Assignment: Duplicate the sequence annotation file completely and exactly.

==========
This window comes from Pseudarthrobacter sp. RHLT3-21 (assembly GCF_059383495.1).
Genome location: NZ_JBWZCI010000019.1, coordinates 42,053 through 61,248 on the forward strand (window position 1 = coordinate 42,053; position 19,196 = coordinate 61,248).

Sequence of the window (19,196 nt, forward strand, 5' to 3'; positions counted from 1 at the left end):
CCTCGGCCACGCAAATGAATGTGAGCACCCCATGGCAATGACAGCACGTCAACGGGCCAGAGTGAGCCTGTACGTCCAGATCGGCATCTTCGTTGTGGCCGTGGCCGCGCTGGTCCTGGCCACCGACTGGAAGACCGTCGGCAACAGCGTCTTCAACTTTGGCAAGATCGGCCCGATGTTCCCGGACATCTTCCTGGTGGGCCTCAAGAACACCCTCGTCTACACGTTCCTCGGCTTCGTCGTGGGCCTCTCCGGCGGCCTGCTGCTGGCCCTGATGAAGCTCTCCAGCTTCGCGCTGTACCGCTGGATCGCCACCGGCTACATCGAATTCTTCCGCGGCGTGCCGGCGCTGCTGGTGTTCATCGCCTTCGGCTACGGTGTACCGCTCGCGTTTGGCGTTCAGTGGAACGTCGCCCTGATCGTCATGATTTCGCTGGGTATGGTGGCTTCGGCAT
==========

This window comes from Pseudarthrobacter sp. RHLT3-21 (assembly GCF_059383495.1).
Genome location: NZ_JBWZCI010000019.1, coordinates 42,053 through 61,248 on the forward strand (window position 1 = coordinate 42,053; position 19,196 = coordinate 61,248).

Sequence of the window (19,196 nt, forward strand, 5' to 3'; positions counted from 1 at the left end):
CCTCGGCCACGCAAATGAATGTGAGCACCCCATGGCAATGACAGCACGTCAACGGGCCAGAGTGAGCCTGTACGTCCAGATCGGCATCTTCGTTGTGGCCGTGGCCGCGCTGGTCCTGGCCACCGACTGGAAGACCGTCGGCAACAGCGTCTTCAACTTTGGCAAGATCGGCCCGATGTTCCCGGACATCTTCCTGGTGGGCCTCAAGAACACCCTCGTCTACACGTTCCTCGGCTTCGTCGTGGGCCTCTCCGGCGGCCTGCTGCTGGCCCTGATGAAGCTCTCCAGCTTCGCGCTGTACCGCTGGATCGCCACCGGCTACATCGAATTCTTCCGCGGCGTGCCGGCGCTGCTGGTGTTCATCGCCTTCGGCTACGGTGTACCGCTCGCGTTTGGCGTTCAGTGGAACGTCGCCCTGATCGTCATGATTTCGCTGGGTATGGTGGCTTCGGCAT